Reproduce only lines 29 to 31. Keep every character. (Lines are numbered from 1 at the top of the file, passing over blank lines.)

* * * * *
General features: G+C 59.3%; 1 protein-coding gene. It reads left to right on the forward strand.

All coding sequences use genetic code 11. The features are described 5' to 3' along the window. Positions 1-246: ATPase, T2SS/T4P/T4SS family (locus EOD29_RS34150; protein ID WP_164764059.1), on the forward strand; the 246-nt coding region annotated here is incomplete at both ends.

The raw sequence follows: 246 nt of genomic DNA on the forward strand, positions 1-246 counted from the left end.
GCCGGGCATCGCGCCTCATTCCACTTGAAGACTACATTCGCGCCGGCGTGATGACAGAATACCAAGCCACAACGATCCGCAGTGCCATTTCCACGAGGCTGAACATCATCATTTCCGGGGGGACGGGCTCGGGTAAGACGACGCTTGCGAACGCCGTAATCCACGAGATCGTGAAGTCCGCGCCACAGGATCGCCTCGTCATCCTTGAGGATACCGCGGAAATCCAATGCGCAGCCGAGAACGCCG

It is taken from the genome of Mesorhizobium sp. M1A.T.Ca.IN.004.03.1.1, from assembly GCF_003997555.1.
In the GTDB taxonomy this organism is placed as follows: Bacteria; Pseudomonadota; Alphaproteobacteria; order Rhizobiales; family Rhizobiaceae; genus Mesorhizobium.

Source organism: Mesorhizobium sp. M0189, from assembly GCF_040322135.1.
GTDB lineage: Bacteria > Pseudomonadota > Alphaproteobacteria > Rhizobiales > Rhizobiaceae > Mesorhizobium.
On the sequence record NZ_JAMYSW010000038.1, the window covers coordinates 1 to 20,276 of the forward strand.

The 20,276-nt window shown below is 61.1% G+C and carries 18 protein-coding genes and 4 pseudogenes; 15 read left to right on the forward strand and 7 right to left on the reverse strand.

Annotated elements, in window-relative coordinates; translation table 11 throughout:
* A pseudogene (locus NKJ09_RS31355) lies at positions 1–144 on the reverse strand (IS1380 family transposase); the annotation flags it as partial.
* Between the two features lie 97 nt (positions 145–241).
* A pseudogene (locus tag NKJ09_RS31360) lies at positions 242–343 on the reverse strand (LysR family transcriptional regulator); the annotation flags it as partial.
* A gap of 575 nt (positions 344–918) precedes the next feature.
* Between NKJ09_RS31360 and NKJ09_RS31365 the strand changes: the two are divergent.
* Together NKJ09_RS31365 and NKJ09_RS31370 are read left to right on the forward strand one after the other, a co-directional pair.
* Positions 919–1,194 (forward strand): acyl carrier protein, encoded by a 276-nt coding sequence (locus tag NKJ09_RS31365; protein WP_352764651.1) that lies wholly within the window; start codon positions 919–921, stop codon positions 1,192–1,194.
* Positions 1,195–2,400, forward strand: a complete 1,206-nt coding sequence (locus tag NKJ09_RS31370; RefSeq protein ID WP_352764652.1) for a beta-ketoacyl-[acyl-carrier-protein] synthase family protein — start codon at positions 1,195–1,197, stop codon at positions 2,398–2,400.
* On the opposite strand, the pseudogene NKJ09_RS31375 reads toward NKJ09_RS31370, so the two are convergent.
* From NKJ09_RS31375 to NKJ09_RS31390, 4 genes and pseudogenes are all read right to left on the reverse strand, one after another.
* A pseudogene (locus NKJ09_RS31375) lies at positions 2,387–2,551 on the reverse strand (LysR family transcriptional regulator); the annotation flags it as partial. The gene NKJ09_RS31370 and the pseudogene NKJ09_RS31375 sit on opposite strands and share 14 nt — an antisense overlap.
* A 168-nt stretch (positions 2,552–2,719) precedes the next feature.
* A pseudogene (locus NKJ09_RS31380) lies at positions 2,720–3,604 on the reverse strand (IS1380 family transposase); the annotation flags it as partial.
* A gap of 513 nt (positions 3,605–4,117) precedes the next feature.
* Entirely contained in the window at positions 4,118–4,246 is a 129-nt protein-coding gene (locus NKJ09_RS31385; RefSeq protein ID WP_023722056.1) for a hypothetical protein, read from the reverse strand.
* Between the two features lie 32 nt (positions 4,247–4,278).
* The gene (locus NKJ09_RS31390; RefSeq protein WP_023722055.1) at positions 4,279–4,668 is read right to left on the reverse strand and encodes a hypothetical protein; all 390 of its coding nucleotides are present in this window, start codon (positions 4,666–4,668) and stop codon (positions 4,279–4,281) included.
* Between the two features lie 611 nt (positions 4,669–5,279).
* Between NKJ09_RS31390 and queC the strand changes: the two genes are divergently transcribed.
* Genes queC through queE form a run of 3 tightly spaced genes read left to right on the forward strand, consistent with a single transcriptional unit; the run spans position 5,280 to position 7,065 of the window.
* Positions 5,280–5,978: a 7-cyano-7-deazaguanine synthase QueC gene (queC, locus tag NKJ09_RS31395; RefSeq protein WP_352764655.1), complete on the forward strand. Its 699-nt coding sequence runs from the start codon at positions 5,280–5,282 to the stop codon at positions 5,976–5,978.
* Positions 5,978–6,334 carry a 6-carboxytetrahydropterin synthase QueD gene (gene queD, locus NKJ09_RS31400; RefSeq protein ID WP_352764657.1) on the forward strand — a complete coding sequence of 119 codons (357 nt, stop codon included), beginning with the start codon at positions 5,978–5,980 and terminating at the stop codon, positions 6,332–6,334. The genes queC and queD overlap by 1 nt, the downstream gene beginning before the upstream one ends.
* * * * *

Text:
* Between the two features lie 611 nt (positions 4,669–5,279).
* Between NKJ09_RS31390 and queC the strand changes: the two genes are divergently transcribed.
* Genes queC through queE form a run of 3 tightly spaced genes read left to right on the forward strand, consistent with a single transcriptional unit; the run spans position 5,280 to position 7,065 of the window.